Enacted in 2020 as part of the Coronavirus Aid, Relief, and Economic Security (CARES) Act, the Paycheck Protection Program (PPP) was meant to help keep small businesses afloat despite the challenges of the COVID-19 pandemic. The CARES Act made a whopping $349 billion in forgivable small business loans available to businesses with 500 employees or fewer, provided that they met industry-specific staffing or revenue standards. Additional contributions to the program came from the PPP and Health Care Enhancement Act and Consolidated Appropriations Act (CAA)—$310 billion and $284 billion, respectively.
Some of these businesses were also eligible for a Second Draw PPP loan, and many borrowers also qualified for PPP loan forgiveness. Countless small businesses that missed these opportunities found themselves wondering, “Is there a 3rd round of PPP coming?” There was, in fact, a third round of funding (already) made available, but the program has since come to a close.
Let’s address some of the common questions that we still hear about PPP small business loans, and offer some alternative financing solutions for your consideration.
Unfortunately, the Paycheck Protection Program (PPP) elements discussed above came to an end on May 31, 2021.
Many borrowers qualified for full PPP loan forgiveness. First- and second-round PPP borrowers qualified for loan forgiveness as long as throughout the covered period following loan disbursement (8-24 weeks):
They maintained steady employee and compensation levels.
They applied the loan’s funds to eligible expenses, such as payroll costs.
They allocated at least 60% of the total proceeds on payroll costs.
Data compiled by the Pandemic Response Accountability Committee shows that as of late 2022, at least 11.5 million small businesses were able to have their loans forgiven, coming to a staggering total of $755 billion in “forgiven” funds.
No, these loans are not being automatically forgiven. That being said, as long as you’ve used the funds in an appropriate manner that conforms to the program’s standards, the process for applying for loan forgiveness is/was relatively straightforward.
So, how do PPP loans get forgiven, and can you still apply for PPP loan forgiveness? If you received a PPP loan, your deadline for applying to have it forgiven coincides with the maturity date on the loan. Additionally, the SBA advises that borrowers need to apply for loan forgiveness within 10 months of the covered period’s end, or else their payments would no longer be deferred and payments would need to be started toward repaying the loan. Learn more about PPP loan forgiveness.
Just because you may have missed the opportunity to apply for a PPP loan over the course of the pandemic, that doesn’t mean you’re out of luck if your small business needs funding.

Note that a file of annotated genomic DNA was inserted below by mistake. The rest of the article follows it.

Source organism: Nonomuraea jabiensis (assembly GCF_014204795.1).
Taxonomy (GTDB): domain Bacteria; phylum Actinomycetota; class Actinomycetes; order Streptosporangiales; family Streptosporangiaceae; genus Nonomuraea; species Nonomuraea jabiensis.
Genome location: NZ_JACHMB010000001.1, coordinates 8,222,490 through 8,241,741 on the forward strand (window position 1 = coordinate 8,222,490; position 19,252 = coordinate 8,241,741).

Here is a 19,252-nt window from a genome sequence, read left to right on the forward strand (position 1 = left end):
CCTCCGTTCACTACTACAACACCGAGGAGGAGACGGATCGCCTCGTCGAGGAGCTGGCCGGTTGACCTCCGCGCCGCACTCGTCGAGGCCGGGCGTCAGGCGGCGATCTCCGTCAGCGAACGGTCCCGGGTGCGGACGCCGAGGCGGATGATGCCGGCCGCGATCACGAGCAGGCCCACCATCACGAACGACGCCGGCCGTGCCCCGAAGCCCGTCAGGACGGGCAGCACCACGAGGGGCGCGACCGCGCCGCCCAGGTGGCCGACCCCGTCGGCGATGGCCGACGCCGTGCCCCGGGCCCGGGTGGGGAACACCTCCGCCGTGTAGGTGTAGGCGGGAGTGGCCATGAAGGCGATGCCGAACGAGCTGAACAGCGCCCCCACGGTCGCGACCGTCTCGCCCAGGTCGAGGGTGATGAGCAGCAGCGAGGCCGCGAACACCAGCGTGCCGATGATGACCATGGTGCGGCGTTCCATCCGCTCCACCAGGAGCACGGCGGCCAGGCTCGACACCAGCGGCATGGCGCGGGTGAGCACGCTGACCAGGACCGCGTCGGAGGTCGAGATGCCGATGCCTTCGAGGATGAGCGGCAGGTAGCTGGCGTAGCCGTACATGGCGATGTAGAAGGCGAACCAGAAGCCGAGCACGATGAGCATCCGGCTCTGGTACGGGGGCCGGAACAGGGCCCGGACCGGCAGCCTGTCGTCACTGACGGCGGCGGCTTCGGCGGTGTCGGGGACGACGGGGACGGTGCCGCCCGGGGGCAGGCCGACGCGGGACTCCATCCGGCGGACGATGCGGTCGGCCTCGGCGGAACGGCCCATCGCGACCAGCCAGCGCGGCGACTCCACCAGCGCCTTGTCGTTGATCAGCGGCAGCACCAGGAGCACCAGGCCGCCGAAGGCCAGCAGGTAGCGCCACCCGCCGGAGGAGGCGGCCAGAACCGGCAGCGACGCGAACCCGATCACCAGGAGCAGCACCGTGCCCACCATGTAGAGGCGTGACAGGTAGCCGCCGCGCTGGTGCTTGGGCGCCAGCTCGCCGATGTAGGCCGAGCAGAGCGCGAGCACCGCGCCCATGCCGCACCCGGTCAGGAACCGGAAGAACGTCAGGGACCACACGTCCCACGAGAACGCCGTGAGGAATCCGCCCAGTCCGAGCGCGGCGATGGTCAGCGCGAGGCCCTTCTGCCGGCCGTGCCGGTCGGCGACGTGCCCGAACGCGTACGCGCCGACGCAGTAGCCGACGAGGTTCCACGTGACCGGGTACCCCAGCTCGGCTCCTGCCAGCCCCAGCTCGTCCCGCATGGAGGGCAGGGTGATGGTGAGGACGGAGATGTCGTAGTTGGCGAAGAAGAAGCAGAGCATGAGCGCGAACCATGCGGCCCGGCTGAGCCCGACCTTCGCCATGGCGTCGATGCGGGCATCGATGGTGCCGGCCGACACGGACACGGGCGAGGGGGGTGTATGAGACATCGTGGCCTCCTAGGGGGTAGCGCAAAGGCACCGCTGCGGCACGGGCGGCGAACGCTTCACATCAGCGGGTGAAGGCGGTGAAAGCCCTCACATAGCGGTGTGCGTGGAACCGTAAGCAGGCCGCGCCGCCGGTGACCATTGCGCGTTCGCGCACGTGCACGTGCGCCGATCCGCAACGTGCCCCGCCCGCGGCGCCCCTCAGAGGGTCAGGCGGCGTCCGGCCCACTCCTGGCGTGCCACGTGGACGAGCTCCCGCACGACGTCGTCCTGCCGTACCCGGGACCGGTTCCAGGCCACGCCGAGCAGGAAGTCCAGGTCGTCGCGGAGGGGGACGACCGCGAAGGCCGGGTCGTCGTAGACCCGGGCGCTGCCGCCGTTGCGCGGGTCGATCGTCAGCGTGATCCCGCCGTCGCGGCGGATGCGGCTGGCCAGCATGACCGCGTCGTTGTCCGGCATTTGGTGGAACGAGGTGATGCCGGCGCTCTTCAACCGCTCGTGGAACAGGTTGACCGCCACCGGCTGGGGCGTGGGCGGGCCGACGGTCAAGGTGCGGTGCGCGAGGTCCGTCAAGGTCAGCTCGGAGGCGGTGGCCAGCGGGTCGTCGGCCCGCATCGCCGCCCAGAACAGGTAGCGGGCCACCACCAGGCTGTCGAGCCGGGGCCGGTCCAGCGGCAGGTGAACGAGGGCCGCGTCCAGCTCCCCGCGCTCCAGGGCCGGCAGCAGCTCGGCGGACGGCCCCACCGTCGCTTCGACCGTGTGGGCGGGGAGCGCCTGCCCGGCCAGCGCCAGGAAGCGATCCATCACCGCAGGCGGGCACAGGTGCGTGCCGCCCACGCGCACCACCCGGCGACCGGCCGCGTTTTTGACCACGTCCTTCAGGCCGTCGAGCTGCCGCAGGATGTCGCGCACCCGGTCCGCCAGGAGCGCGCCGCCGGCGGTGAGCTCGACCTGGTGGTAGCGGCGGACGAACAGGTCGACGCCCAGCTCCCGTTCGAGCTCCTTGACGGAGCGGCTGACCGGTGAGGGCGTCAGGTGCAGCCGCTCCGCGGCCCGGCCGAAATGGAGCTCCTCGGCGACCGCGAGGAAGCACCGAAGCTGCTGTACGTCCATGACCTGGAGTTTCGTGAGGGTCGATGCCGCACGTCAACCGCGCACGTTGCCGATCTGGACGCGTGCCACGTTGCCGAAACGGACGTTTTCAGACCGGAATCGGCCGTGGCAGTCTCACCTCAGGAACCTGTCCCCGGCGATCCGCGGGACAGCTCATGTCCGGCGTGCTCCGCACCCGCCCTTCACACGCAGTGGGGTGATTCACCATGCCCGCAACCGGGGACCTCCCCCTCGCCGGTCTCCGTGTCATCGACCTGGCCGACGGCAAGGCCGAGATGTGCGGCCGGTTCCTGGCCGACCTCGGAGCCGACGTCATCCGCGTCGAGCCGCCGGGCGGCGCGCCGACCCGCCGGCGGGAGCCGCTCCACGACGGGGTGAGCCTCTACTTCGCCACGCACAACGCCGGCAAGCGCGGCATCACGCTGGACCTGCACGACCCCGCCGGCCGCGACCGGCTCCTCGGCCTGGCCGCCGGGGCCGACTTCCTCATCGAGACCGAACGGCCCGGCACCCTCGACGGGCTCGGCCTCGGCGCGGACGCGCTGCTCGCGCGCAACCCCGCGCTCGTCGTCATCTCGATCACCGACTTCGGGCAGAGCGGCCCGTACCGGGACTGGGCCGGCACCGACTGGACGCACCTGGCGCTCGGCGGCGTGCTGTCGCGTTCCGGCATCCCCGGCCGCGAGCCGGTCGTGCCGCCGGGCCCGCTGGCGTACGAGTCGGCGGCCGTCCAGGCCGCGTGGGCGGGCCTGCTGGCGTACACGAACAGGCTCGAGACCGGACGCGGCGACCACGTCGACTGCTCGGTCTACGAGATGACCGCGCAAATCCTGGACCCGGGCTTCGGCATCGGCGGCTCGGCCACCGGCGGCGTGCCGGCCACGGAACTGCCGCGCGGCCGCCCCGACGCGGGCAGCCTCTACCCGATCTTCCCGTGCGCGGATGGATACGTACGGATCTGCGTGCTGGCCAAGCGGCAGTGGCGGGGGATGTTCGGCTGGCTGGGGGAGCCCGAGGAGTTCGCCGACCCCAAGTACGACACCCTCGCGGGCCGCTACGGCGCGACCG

For example, the United States Small Business Administration (SBA) offers three compelling loan types your small business may qualify for.
SBA 7(a) loans can be short- or long-term loans worth up to $5 million. They can be used to increase short- or long-term working capital, buy equipment or inventory, refinance or consolidate existing debt, and more. Because these funds can be used for such a wide variety of business purposes, they represent the most common SBA loan type for small businesses. Learn more about how to qualify and apply for SBA 7(a) loans here.
SBA 504 loans are long-term, fixed-rate loans, similarly available for up to $5 million. These loans are meant for “major fixed assets that promote business growth and job creation,” such as purchasing—or making improvements to—assets like buildings, real estate, and equipment. They can’t be used for working capital, inventory, or debt consolidation, however. Learn more about how to qualify and apply for SBA 504 loans here.
SBA Microloans max out at $50,000, with the average microloan amounting to around $13,000. and are processed through SBA funding intermediaries. They’re meant “to help small businesses and certain not-for-profit childcare centers start up and expand.” While microloans aren’t appropriate for purchasing real estate or refinancing existing debts, they can be used as working capital or to purchase assets such as inventory or equipment. Learn more about how to qualify and apply for SBA microloans here.
In addition to the versatile loan types offered through the SBA, you may be able to secure the financing you need through grants, outside investors, or other avenues.
For many small businesses, these alternatives may even be preferable to PPP funding or SBA loans. Securing financing through a bank loan, for example, is typically limited to long-term loans with fixed repayment terms. From a logistical or practical perspective, then, these loans may not be as tantalizing as they seem. In these cases, you might consider applying for a business line of credit.
Backd offers borrower-friendly business lines of credit that are appropriate for businesses whose needs aren’t met by the SBA’s offerings. A business line of credit provides much more versatility and flexibility than a traditional bank loan, providing small businesses with instant access to revolving credit with competitive rates and terms. Additionally:
No collateral is required to apply for a business line of credit through Backd.
Flexible term lengths are available, up to 16 months.
Credit amounts can range from $10,000 to $750,000.
You can draw funds at any time, and use them how you want.
Learn more about Backd’s line of credit options for small businesses, or apply in 3 minutes today. The application is obligation-free and will not affect your credit score.